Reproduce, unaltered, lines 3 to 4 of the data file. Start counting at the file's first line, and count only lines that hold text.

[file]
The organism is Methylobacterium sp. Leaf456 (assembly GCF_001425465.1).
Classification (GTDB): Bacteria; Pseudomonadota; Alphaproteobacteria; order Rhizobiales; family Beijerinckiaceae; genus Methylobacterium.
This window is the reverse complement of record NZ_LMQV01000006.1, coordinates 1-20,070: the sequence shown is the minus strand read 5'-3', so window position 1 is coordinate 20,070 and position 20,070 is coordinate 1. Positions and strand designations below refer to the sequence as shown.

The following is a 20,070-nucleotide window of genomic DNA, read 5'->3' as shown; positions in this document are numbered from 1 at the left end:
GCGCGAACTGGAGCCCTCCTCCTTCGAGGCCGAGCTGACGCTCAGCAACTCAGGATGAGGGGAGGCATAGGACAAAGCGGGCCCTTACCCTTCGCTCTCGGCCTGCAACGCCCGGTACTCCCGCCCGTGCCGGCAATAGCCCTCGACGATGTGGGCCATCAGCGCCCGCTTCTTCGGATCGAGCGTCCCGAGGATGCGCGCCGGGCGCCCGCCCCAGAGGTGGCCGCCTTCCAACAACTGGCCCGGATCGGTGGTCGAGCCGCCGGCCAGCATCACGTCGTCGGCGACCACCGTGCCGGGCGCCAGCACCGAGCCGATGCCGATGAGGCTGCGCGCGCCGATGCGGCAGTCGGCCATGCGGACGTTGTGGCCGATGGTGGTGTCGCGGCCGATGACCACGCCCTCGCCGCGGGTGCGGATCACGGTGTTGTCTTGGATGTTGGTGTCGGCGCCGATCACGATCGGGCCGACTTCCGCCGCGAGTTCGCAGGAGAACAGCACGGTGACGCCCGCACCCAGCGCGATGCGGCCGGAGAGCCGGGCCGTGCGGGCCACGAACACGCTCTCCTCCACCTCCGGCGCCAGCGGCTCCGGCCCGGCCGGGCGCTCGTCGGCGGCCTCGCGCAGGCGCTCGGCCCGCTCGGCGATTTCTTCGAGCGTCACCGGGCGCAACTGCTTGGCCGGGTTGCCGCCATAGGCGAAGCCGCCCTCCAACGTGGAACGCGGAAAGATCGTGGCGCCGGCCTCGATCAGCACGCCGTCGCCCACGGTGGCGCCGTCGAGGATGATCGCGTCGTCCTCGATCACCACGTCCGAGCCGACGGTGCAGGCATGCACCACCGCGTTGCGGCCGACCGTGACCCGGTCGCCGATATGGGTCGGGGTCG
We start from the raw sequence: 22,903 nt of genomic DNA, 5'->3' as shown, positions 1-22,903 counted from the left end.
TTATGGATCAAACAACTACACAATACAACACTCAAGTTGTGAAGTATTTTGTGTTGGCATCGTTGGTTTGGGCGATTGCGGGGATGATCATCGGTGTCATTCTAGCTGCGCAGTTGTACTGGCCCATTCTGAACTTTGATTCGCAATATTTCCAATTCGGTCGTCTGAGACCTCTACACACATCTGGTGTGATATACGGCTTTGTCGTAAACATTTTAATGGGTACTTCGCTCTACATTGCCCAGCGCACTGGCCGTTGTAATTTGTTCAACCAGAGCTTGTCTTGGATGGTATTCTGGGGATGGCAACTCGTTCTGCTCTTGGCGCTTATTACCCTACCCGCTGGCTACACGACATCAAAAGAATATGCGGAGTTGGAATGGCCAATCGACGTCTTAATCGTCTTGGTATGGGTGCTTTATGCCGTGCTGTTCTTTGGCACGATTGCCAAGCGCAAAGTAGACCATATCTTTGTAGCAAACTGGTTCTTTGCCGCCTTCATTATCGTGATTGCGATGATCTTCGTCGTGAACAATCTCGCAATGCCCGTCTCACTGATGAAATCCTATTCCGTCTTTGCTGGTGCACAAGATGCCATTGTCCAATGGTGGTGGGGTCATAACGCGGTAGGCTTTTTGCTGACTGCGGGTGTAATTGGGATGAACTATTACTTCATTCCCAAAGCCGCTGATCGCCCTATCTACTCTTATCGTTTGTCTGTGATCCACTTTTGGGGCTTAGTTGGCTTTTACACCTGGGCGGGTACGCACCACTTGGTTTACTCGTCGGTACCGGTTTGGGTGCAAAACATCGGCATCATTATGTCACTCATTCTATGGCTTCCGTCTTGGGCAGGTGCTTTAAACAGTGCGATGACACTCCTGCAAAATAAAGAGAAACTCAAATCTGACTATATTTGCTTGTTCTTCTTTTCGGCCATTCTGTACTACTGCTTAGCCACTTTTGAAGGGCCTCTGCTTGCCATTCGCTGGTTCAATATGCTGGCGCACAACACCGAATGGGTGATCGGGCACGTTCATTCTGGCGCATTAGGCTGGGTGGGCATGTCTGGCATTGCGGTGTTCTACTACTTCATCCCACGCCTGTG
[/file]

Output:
This window is the reverse complement of record NZ_LMQV01000006.1, coordinates 1-20,070: the sequence shown is the minus strand read 5'-3', so window position 1 is coordinate 20,070 and position 20,070 is coordinate 1. Positions and strand designations below refer to the sequence as shown.

The following is a 20,070-nucleotide window of genomic DNA, read 5'->3' as shown; positions in this document are numbered from 1 at the left end: